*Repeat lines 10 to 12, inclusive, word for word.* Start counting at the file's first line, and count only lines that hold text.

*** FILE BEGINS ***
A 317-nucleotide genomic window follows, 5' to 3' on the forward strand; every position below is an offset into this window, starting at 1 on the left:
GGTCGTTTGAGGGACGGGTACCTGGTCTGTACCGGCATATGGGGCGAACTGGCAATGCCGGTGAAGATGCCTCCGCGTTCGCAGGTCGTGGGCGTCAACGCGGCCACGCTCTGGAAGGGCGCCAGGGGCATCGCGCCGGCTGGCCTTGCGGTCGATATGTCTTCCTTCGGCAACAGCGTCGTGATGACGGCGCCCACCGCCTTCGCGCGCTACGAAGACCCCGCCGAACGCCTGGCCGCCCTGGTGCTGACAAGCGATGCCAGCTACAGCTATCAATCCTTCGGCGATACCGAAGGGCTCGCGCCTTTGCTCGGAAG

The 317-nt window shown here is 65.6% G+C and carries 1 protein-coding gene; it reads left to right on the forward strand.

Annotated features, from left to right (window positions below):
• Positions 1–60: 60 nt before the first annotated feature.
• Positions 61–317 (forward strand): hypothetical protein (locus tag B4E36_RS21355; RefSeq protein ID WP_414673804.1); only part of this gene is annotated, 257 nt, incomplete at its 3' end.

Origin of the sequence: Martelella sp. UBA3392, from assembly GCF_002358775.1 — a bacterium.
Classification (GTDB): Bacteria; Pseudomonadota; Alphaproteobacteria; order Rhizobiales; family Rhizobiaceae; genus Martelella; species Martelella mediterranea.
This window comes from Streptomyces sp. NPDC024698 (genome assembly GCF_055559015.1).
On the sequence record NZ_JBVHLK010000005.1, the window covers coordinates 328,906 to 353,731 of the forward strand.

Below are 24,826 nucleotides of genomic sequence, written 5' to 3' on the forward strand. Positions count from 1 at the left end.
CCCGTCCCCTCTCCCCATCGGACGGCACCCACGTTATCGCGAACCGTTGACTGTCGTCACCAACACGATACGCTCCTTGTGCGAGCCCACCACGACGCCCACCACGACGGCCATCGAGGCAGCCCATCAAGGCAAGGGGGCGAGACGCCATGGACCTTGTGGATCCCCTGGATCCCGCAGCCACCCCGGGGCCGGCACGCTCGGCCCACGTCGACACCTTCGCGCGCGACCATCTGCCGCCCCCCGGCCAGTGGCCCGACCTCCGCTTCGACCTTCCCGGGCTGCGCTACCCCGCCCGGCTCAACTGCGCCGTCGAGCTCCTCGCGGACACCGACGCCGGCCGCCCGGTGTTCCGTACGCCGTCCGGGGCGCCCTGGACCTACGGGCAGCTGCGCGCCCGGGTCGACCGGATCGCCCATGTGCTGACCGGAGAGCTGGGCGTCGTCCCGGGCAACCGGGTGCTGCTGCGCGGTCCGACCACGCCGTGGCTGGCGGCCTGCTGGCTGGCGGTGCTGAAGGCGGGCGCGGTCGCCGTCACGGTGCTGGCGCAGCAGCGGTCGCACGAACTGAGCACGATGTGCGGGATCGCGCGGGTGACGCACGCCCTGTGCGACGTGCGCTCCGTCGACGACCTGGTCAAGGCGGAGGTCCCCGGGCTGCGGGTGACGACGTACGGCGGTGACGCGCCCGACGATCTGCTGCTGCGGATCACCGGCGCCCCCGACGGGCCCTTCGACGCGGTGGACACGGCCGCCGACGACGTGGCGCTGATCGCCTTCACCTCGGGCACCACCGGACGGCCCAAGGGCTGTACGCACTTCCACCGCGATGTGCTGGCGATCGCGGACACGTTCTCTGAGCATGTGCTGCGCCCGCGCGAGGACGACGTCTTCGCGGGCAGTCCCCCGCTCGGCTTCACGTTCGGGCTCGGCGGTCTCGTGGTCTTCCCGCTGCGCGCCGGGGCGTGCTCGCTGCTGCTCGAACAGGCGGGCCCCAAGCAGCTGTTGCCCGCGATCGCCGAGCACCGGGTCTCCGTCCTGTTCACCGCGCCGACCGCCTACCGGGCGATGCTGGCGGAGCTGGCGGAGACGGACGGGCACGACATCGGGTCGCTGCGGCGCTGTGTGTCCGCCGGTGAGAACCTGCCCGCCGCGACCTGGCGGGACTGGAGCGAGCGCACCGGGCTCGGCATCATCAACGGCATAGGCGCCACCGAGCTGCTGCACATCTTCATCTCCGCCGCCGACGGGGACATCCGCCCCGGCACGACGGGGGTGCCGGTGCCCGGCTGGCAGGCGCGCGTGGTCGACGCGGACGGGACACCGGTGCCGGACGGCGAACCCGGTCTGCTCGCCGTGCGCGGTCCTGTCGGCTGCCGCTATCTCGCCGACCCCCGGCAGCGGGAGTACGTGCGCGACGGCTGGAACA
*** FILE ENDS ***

On the sequence record NZ_JBVHLK010000005.1, the window covers coordinates 328,906 to 353,731 of the forward strand.

Below are 24,826 nucleotides of genomic sequence, written 5' to 3' on the forward strand. Positions count from 1 at the left end.
CCCGTCCCCTCTCCCCATCGGACGGCACCCACGTTATCGCGAACCGTTGACTGTCGTCACCAACACGATACGCTCCTTGTGCGAGCCCACCACGACGCCCACCACGACGGCCATCGAGGCAGCCCATCAAGGCAAGGGGGCGAGACGCCATGGACCTTGTGGATCCCCTGGATCCCGCAGCCACCCCGGGGCCGGCACGCTCGGCCCACGTCGACACCTTCGCGCGCGACCATCTGCCGCCCCCCGGCCAGTGGCCCGACCTCCGCTTCGACCTTCCCGGGCTGCGCTACCCCGCCCGGCTCAACTGCGCCGTCGAGCTCCTCGCGGACACCGACGCCGGCCGCCCGGTGTTCCGTACGCCGTCCGGGGCGCCCTGGACCTACGGGCAGCTGCGCGCCCGGGTCGACCGGATCGCCCATGTGCTGACCGGAGAGCTGGGCGTCGTCCCGGGCAACCGGGTGCTGCTGCGCGGTCCGACCACGCCGTGGCTGGCGGCCTGCTGGCTGGCGGTGCTGAAGGCGGGCGCGGTCGCCGTCACGGTGCTGGCGCAGCAGCGGTCGCACGAACTGAGCACGATGTGCGGGATCGCGCGGGTGACGCACGCCCTGTGCGACGTGCGCTCCGTCGACGACCTGGTCAAGGCGGAGGTCCCCGGGCTGCGGGTGACGACGTACGGCGGTGACGCGCCCGACGATCTGCTGCTGCGGATCACCGGCGCCCCCGACGGGCCCTTCGACGCGGTGGACACGGCCGCCGACGACGTGGCGCTGATCGCCTTCACCTCGGGCACCACCGGACGGCCCAAGGGCTGTACGCACTTCCACCGCGATGTGCTGGCGATCGCGGACACGTTCTCTGAGCATGTGCTGCGCCCGCGCGAGGACGACGTCTTCGCGGGCAGTCCCCCGCTCGGCTTCACGTTCGGGCTCGGCGGTCTCGTGGTCTTCCCGCTGCGCGCCGGGGCGTGCTCGCTGCTGCTCGAACAGGCGGGCCCCAAGCAGCTGTTGCCCGCGATCGCCGAGCACCGGGTCTCCGTCCTGTTCACCGCGCCGACCGCCTACCGGGCGATGCTGGCGGAGCTGGCGGAGACGGACGGGCACGACATCGGGTCGCTGCGGCGCTGTGTGTCCGCCGGTGAGAACCTGCCCGCCGCGACCTGGCGGGACTGGAGCGAGCGCACCGGGCTCGGCATCATCAACGGCATAGGCGCCACCGAGCTGCTGCACATCTTCATCTCCGCCGCCGACGGGGACATCCGCCCCGGCACGACGGGGGTGCCGGTGCCCGGCTGGCAGGCGCGCGTGGTCGACGCGGACGGGACACCGGTGCCGGACGGCGAACCCGGTCTGCTCGCCGTGCGCGGTCCTGTCGGCTGCCGCTATCTCGCCGACCCCCGGCAGCGGGAGTACGTGCGCGACGGCTGGAACA